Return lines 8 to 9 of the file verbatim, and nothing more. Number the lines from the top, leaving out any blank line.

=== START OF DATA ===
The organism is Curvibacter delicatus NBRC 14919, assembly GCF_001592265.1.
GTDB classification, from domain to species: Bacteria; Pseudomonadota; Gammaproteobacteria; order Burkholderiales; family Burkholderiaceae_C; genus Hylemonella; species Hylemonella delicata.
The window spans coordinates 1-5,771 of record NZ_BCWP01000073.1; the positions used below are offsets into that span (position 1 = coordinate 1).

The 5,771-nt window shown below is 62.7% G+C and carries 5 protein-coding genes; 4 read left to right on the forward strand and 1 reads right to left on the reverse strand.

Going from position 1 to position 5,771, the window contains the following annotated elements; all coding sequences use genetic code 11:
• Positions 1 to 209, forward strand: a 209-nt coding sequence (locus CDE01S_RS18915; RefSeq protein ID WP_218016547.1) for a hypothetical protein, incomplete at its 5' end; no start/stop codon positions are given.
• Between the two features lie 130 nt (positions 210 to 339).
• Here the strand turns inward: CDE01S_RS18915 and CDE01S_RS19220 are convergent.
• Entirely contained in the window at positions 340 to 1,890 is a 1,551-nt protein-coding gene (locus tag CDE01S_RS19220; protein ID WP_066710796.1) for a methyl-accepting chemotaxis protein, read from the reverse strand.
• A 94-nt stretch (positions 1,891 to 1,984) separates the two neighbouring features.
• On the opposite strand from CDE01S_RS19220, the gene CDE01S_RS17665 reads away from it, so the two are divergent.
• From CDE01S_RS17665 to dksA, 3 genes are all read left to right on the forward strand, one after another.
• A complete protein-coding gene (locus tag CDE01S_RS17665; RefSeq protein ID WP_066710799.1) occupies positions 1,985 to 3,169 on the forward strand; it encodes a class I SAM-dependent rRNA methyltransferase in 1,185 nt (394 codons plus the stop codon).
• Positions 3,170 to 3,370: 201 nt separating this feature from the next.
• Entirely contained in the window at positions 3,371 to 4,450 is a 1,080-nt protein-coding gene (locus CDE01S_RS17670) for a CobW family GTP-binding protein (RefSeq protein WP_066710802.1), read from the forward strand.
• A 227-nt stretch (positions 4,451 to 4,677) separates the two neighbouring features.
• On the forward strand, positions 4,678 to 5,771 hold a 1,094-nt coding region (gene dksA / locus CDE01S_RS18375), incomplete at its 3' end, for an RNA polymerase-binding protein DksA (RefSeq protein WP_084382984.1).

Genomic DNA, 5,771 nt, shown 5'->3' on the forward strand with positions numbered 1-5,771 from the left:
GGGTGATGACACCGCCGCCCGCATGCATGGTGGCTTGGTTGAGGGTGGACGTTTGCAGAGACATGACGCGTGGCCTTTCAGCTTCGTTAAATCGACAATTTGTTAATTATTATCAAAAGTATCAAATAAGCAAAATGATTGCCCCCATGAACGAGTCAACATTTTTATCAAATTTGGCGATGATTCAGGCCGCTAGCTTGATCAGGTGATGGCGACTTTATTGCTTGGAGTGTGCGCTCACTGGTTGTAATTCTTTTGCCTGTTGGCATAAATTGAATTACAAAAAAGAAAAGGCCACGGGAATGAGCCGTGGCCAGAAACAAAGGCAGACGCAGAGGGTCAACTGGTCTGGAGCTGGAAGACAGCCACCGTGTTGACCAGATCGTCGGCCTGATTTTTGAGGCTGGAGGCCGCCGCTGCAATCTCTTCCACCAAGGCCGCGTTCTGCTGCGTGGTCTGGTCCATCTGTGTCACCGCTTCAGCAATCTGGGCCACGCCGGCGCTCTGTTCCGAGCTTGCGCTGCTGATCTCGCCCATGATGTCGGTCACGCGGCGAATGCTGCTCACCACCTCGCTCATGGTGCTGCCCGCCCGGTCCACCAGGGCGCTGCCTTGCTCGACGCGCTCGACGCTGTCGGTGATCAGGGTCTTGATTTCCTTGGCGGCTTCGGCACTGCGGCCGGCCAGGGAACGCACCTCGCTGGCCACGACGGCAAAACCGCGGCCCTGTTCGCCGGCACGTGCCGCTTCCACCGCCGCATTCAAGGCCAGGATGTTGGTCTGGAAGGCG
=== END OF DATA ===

• Here the strand turns inward: CDE01S_RS18915 and CDE01S_RS19220 are convergent.
• Entirely contained in the window at positions 340 to 1,890 is a 1,551-nt protein-coding gene (locus tag CDE01S_RS19220; protein ID WP_066710796.1) for a methyl-accepting chemotaxis protein, read from the reverse strand.